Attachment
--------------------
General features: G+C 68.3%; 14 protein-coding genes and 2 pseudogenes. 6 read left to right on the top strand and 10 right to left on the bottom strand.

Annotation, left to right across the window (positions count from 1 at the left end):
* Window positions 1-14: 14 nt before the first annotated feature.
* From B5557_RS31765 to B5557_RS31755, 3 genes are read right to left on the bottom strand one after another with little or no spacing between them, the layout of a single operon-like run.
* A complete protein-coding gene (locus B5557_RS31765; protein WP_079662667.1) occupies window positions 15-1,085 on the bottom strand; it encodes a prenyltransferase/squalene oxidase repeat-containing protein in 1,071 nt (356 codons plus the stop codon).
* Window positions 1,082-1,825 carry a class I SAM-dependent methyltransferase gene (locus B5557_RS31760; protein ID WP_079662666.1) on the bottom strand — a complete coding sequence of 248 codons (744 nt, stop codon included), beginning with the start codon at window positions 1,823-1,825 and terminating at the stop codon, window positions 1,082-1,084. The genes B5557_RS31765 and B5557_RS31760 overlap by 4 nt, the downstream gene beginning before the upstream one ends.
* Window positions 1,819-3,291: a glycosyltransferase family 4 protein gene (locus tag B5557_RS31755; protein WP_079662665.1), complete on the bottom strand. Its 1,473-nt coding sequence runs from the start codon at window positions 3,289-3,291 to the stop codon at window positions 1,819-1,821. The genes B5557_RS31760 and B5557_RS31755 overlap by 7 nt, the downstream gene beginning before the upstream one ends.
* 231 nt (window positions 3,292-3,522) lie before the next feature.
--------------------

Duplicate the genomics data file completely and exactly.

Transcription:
General features: G+C 68.3%; 14 protein-coding genes and 2 pseudogenes. 6 read left to right on the top strand and 10 right to left on the bottom strand.

Annotation, left to right across the window (positions count from 1 at the left end):
* Window positions 1-14: 14 nt before the first annotated feature.
* From B5557_RS31765 to B5557_RS31755, 3 genes are read right to left on the bottom strand one after another with little or no spacing between them, the layout of a single operon-like run.
* A complete protein-coding gene (locus B5557_RS31765; protein WP_079662667.1) occupies window positions 15-1,085 on the bottom strand; it encodes a prenyltransferase/squalene oxidase repeat-containing protein in 1,071 nt (356 codons plus the stop codon).
* Window positions 1,082-1,825 carry a class I SAM-dependent methyltransferase gene (locus B5557_RS31760; protein ID WP_079662666.1) on the bottom strand — a complete coding sequence of 248 codons (744 nt, stop codon included), beginning with the start codon at window positions 1,823-1,825 and terminating at the stop codon, window positions 1,082-1,084. The genes B5557_RS31765 and B5557_RS31760 overlap by 4 nt, the downstream gene beginning before the upstream one ends.
* Window positions 1,819-3,291: a glycosyltransferase family 4 protein gene (locus tag B5557_RS31755; protein WP_079662665.1), complete on the bottom strand. Its 1,473-nt coding sequence runs from the start codon at window positions 3,289-3,291 to the stop codon at window positions 1,819-1,821. The genes B5557_RS31760 and B5557_RS31755 overlap by 7 nt, the downstream gene beginning before the upstream one ends.
* 231 nt (window positions 3,292-3,522) lie before the next feature.